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House of Lords: EU Scrutiny (EUC Report)

Part of the debate – in the House of Lords at 2:13 pm on 27th October 2006.

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Photo of Lord Grenfell Lord Grenfell Other 2:13 pm, 27th October 2006

My Lords, I thank all noble Lords who have taken part in this debate, without exception: a very fruitful three hours or more has been given to this topic. I very much appreciate noble Lords' welcoming, on the whole, the report. I also thank the Minister for the extremely positive and helpful replies that he has given on a number of issues that were raised when I addressed the House at the beginning of this debate. I thank him very much for that.

Perhaps I may also say how impressive, constructive and helpful was the maiden speech of the noble and learned Lord, Lord Boyd of Duncansby. He raised the matter of the Select Committee meeting in other parts of the United Kingdom—he mentioned Edinburgh specifically. We are due in the next couple of months to host the annual meeting of the chairs of the European committees of both Westminster Houses, the Scottish Parliament, the Welsh Assembly and, who knows, even possibly the Northern Ireland Assembly. That would be a good moment for us to take up the point the noble Lord has made.

I thank the noble Baroness, Lady Williams of Crosby, for the many excellent proposals she made. We shall certainly be discussing them in the future. On one point, as I think the noble Lord, Lord Bowness, mentioned, we are already ahead of her: we do indeed invite the ambassador of the incoming presidency to come before the Select Committee at the beginning of the presidency to lay before us the priorities of his government's presidency. We had the ambassador of Finland just before the summer Recess and we will be inviting the ambassador of Germany to come at the beginning of the German presidency.

I thank the noble Lord, Lord Norton of Louth, for his many excellent proposals, particularly in relation to post-publication activities, a point also taken up by the noble Lord, Lord Roper. The idea of seminars certainly appeals.

I think it was the noble Lord, Lord Howell, who asked whether copies of our reports automatically go to other parliaments. Yes, indeed they do—and they are much appreciated, too. They go to key officials in Brussels as well. As to the website, I can tell the noble Lord, Lord Howell, that we are aware of the shortcomings. But real progress is being made now and we look forward to considerable improvements in it in the months to come.

The noble Lord, Lord Pearson of Rannoch, asked about the trend in scrutiny overrides. The best I can say to him at this stage is that he should look at our annual report when it comes out very shortly and I think he will be pleasantly surprised—well, I will be pleasantly surprised; it may not be quite so pleasant for him. But the figures will be in there in detail and he will be able to see them when they are published in our annual report.

The noble Lord raised the issue of what impact the Select Committee has on legislation and, if I interpret him rightly, he takes a slightly negative view of our ability to influence government. All I can say is that he should take a look at the exchanges of letters between the Select Committee and departmental Ministers. If he agrees with the noble Lord, Lord Stevens of Ludgate, that we are merely a rubber stamp, he should ask some of those departmental Ministers whether they think we are a rubber stamp—some of them might wish we were. I can assure the noble Lord, as has already been mentioned by others, that the amount of work that goes into making sure that our views are fully communicated to the Government, and that we get responses from them, is at the very core of our work.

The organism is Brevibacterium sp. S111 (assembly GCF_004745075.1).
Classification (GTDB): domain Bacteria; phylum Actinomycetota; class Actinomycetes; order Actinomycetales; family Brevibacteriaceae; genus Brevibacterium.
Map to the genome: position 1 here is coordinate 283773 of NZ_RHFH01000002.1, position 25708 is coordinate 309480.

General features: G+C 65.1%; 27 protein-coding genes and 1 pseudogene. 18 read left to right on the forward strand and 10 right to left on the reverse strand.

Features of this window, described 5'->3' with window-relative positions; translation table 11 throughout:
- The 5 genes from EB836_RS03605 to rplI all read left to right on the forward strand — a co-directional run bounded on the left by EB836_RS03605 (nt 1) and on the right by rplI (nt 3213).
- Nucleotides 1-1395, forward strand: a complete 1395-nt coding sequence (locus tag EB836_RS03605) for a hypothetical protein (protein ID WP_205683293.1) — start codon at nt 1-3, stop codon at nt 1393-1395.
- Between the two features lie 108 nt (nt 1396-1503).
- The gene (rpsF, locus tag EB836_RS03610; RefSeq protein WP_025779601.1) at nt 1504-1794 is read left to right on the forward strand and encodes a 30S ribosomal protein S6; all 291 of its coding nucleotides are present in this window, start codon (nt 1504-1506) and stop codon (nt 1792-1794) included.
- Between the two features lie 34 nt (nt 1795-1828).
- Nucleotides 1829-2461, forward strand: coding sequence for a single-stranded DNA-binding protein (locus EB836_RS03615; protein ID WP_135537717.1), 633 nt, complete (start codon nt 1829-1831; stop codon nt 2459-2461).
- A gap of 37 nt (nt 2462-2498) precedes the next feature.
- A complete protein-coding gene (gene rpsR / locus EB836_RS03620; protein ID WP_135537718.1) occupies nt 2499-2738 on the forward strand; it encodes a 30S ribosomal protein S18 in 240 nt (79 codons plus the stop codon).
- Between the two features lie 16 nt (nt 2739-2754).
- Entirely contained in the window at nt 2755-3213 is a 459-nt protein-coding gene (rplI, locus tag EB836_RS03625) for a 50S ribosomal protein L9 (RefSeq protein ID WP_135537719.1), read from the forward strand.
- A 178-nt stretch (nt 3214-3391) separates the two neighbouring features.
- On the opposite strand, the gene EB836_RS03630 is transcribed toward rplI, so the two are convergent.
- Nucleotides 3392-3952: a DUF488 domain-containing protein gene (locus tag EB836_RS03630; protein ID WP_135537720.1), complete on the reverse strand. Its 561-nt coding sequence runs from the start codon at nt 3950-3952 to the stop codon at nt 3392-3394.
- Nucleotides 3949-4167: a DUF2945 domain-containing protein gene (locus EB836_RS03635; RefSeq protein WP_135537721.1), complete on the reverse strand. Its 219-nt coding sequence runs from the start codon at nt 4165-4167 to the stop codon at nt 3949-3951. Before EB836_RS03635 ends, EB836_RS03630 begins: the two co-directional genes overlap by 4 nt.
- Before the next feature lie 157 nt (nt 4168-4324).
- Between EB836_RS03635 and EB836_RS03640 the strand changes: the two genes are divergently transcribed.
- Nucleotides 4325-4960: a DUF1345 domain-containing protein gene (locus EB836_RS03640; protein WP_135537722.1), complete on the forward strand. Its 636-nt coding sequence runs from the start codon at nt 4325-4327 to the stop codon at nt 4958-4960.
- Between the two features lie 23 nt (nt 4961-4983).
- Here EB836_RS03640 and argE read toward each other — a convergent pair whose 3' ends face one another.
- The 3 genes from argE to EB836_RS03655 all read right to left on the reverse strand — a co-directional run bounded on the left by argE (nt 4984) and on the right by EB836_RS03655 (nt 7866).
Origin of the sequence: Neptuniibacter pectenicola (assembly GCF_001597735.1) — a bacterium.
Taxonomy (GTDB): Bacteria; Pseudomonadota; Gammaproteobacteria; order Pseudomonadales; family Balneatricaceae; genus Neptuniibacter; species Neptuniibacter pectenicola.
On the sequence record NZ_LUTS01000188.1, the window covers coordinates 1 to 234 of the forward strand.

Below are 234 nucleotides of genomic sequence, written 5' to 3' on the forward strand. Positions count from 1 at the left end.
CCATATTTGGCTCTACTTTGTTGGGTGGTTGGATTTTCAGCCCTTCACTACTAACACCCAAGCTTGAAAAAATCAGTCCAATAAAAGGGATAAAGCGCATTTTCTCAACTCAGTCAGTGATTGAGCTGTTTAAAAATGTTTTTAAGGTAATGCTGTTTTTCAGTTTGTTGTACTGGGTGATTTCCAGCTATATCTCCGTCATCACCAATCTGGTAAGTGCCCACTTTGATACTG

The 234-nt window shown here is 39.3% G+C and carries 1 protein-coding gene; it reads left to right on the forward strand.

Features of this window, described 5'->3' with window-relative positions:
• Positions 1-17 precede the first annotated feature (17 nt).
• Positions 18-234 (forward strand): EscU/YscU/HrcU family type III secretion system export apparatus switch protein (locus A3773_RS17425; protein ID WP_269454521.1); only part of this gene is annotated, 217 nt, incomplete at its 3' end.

I should also mention the fact that because we nowadays go as far upstream as possible and look at Green Papers very carefully, that has become a stage in the legislative procedure where we really can have a big impact. Let me give one good example—although it is some time ago—when I was chairing Sub-Committee A. We received the Green Paper on Mario Monte's merger regulation reforms and we were able to complete a full inquiry into that while it was at the Green Paper stage, including extensive talks with the Commission and the commissioner. We were able to get our full report on that on to the desk of the Government before they went to negotiate in the Council. The Government were kind enough to write to us and say that this had been extremely useful in helping them to make up their minds about how they were going to react in the Council. That is just one example of the way in which we can have an impact.

Finally, I think it was the noble Lord, Lord Howell, who wondered why it was that we had even mentioned the work of the Commission and Plan D. We did so, first, because it is the Commission that is doing something and it is we who are calling on it to do more because we cannot do it ourselves. Secondly, I should point out that only one of the conclusions in the report addressed what the Commission was doing—we welcomed the commitment made by President Barroso to make commissioners talk to parliaments and other fora to explain what it is that the Commission is doing. That was a good commitment on his part and we want to hold him to it. That is why we put it in the report.

I think I have covered all the points that I can but, of course, as I said in the concluding remarks of my address, we are always ready to answer questions and listen to concerns. This has been a very good debate and one that will be extraordinarily helpful to the work of the Select Committee.